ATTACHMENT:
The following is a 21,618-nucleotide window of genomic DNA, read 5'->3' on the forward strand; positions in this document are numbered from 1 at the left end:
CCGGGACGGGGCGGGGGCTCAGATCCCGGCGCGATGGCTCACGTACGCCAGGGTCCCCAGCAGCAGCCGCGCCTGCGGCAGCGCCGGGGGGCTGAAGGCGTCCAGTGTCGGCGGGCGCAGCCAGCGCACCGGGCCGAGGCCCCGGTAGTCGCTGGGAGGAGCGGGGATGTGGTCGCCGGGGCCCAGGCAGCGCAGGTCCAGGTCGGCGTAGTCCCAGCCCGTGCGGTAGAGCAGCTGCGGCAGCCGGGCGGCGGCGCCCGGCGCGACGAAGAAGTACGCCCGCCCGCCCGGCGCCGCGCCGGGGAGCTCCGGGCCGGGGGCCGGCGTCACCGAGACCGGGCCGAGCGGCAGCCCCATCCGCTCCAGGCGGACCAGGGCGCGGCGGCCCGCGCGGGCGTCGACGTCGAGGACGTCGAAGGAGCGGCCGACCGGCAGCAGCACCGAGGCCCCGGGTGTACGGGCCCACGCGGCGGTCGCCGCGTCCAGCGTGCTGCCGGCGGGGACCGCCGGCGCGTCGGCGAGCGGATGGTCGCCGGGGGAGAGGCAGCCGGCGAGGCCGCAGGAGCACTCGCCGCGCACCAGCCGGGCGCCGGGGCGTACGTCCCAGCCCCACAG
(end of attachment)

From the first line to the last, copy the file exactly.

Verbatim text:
The following is a 21,618-nucleotide window of genomic DNA, read 5'->3' on the forward strand; positions in this document are numbered from 1 at the left end:
CCGGGACGGGGCGGGGGCTCAGATCCCGGCGCGATGGCTCACGTACGCCAGGGTCCCCAGCAGCAGCCGCGCCTGCGGCAGCGCCGGGGGGCTGAAGGCGTCCAGTGTCGGCGGGCGCAGCCAGCGCACCGGGCCGAGGCCCCGGTAGTCGCTGGGAGGAGCGGGGATGTGGTCGCCGGGGCCCAGGCAGCGCAGGTCCAGGTCGGCGTAGTCCCAGCCCGTGCGGTAGAGCAGCTGCGGCAGCCGGGCGGCGGCGCCCGGCGCGACGAAGAAGTACGCCCGCCCGCCCGGCGCCGCGCCGGGGAGCTCCGGGCCGGGGGCCGGCGTCACCGAGACCGGGCCGAGCGGCAGCCCCATCCGCTCCAGGCGGACCAGGGCGCGGCGGCCCGCGCGGGCGTCGACGTCGAGGACGTCGAAGGAGCGGCCGACCGGCAGCAGCACCGAGGCCCCGGGTGTACGGGCCCACGCGGCGGTCGCCGCGTCCAGCGTGCTGCCGGCGGGGACCGCCGGCGCGTCGGCGAGCGGATGGTCGCCGGGGGAGAGGCAGCCGGCGAGGCCGCAGGAGCACTCGCCGCGCACCAGCCGGGCGCCGGGGCGTACGTCCCAGCCCCACAG